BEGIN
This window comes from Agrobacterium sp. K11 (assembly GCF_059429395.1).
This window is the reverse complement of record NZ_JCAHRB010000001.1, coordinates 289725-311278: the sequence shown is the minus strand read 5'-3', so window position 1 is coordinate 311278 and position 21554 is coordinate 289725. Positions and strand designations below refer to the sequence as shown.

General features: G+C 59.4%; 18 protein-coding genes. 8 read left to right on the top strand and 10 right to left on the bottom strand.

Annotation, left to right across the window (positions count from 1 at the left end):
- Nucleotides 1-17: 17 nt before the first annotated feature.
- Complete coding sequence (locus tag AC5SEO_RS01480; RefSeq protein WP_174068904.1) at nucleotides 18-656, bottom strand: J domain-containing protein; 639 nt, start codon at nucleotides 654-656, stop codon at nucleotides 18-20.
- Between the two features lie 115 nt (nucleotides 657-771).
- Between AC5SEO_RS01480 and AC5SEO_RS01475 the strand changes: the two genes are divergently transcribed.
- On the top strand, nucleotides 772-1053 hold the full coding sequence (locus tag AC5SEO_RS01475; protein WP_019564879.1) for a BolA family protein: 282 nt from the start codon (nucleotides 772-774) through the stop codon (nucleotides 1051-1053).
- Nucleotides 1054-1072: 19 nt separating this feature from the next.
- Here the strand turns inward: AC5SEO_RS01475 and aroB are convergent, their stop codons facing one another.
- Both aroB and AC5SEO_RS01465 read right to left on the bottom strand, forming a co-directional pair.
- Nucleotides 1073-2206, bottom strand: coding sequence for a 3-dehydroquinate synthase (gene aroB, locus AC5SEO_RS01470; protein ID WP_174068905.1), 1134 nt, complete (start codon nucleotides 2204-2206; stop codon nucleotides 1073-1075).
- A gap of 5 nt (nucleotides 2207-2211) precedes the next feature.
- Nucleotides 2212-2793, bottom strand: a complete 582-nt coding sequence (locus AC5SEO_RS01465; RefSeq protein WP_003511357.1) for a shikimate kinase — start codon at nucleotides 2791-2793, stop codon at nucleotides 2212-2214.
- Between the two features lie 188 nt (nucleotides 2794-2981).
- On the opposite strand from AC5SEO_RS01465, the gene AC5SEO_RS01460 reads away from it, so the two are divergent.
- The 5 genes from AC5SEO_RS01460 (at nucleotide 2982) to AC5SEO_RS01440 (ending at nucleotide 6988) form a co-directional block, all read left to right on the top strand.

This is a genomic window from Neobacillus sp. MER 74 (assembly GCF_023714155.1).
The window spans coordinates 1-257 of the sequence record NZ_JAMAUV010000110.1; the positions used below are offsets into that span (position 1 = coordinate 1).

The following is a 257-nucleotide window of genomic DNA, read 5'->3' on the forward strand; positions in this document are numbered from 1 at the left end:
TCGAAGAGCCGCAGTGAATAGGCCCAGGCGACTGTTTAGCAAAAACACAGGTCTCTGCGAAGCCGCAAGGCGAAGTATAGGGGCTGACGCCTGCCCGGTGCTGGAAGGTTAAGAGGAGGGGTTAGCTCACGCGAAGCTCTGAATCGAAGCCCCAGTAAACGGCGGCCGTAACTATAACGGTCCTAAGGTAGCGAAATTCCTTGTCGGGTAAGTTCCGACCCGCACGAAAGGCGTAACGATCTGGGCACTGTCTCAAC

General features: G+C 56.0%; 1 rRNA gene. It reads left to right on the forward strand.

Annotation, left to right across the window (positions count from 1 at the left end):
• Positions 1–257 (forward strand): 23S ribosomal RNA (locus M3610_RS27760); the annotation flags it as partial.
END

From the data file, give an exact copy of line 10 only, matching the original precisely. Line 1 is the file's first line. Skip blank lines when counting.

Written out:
- Nucleotides 1054-1072: 19 nt separating this feature from the next.